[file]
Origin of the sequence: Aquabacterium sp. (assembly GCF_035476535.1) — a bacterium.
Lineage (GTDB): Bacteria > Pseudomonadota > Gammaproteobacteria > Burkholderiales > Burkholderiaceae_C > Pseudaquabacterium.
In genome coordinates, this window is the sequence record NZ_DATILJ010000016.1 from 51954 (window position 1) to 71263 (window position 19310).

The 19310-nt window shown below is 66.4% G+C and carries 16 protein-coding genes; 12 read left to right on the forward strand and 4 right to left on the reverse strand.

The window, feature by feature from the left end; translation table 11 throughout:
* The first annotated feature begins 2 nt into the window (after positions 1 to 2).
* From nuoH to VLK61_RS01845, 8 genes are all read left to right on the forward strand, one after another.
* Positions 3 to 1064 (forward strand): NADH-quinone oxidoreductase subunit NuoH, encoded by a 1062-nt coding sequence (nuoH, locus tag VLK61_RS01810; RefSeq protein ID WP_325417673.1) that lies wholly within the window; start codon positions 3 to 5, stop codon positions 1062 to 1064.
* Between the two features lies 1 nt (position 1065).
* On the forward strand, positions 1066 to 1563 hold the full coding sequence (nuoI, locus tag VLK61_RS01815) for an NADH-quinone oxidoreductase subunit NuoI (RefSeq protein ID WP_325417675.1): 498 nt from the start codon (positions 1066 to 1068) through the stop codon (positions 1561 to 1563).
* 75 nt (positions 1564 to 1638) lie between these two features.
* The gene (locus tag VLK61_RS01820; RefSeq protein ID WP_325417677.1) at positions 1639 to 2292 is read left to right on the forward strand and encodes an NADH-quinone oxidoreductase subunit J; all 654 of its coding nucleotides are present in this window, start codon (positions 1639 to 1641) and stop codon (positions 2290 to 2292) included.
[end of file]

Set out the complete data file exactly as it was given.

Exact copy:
Origin of the sequence: Aquabacterium sp. (assembly GCF_035476535.1) — a bacterium.
Lineage (GTDB): Bacteria > Pseudomonadota > Gammaproteobacteria > Burkholderiales > Burkholderiaceae_C > Pseudaquabacterium.
In genome coordinates, this window is the sequence record NZ_DATILJ010000016.1 from 51954 (window position 1) to 71263 (window position 19310).

The 19310-nt window shown below is 66.4% G+C and carries 16 protein-coding genes; 12 read left to right on the forward strand and 4 right to left on the reverse strand.

The window, feature by feature from the left end; translation table 11 throughout:
* The first annotated feature begins 2 nt into the window (after positions 1 to 2).
* From nuoH to VLK61_RS01845, 8 genes are all read left to right on the forward strand, one after another.
* Positions 3 to 1064 (forward strand): NADH-quinone oxidoreductase subunit NuoH, encoded by a 1062-nt coding sequence (nuoH, locus tag VLK61_RS01810; RefSeq protein ID WP_325417673.1) that lies wholly within the window; start codon positions 3 to 5, stop codon positions 1062 to 1064.
* Between the two features lies 1 nt (position 1065).
* On the forward strand, positions 1066 to 1563 hold the full coding sequence (nuoI, locus tag VLK61_RS01815) for an NADH-quinone oxidoreductase subunit NuoI (RefSeq protein ID WP_325417675.1): 498 nt from the start codon (positions 1066 to 1068) through the stop codon (positions 1561 to 1563).
* 75 nt (positions 1564 to 1638) lie between these two features.
* The gene (locus tag VLK61_RS01820; RefSeq protein ID WP_325417677.1) at positions 1639 to 2292 is read left to right on the forward strand and encodes an NADH-quinone oxidoreductase subunit J; all 654 of its coding nucleotides are present in this window, start codon (positions 1639 to 1641) and stop codon (positions 2290 to 2292) included.